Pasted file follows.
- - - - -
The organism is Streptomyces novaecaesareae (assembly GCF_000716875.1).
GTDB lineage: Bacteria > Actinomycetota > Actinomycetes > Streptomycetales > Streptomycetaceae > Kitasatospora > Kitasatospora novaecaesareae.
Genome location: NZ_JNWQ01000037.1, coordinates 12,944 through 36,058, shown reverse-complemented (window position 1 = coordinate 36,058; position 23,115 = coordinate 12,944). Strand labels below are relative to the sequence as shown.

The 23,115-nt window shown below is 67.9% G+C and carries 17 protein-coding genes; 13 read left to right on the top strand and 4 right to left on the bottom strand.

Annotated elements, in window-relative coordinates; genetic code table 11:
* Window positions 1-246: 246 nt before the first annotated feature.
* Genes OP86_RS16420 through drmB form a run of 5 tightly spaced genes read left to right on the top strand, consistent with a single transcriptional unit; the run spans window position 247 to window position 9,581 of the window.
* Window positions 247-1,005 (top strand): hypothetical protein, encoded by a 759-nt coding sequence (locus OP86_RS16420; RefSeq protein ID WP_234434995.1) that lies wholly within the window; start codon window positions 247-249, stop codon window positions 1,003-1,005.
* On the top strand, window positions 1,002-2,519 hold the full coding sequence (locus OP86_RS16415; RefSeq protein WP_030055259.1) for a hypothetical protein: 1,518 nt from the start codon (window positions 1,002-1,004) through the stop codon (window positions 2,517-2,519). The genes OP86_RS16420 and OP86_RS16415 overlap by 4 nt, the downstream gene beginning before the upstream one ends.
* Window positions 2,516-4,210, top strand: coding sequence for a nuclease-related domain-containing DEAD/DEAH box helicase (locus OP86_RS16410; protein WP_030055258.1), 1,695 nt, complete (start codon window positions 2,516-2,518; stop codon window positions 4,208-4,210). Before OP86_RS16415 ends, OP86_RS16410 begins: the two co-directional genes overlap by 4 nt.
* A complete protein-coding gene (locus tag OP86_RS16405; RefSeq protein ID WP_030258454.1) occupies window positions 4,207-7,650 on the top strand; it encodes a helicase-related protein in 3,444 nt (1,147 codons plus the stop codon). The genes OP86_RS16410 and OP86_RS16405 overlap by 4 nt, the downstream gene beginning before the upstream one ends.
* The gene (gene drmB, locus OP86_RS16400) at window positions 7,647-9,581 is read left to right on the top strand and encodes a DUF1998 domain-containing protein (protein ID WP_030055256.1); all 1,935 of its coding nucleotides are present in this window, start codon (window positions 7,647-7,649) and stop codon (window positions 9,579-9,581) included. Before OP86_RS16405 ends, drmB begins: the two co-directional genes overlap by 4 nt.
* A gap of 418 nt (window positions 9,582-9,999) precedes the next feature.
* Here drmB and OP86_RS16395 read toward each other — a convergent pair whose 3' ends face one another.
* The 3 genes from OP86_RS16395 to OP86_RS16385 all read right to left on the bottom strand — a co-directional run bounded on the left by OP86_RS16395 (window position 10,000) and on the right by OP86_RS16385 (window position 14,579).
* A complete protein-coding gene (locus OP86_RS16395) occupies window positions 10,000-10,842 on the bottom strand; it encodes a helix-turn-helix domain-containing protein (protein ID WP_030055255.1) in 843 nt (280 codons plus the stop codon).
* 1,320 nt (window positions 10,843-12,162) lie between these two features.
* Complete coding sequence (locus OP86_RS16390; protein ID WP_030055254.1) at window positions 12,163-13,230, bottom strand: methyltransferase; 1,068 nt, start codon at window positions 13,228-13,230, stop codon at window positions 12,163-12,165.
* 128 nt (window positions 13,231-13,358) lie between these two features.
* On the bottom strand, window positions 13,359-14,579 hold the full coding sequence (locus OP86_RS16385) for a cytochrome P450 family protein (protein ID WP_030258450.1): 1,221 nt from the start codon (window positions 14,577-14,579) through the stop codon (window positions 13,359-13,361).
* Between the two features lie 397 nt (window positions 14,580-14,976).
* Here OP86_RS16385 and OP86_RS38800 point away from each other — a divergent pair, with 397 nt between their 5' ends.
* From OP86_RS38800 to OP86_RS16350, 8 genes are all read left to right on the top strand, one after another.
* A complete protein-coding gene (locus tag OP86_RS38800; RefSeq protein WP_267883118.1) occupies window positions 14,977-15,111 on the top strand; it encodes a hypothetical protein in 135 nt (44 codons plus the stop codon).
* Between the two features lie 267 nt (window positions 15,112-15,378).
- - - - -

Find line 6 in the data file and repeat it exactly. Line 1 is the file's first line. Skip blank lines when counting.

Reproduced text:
* Window positions 1-246: 246 nt before the first annotated feature.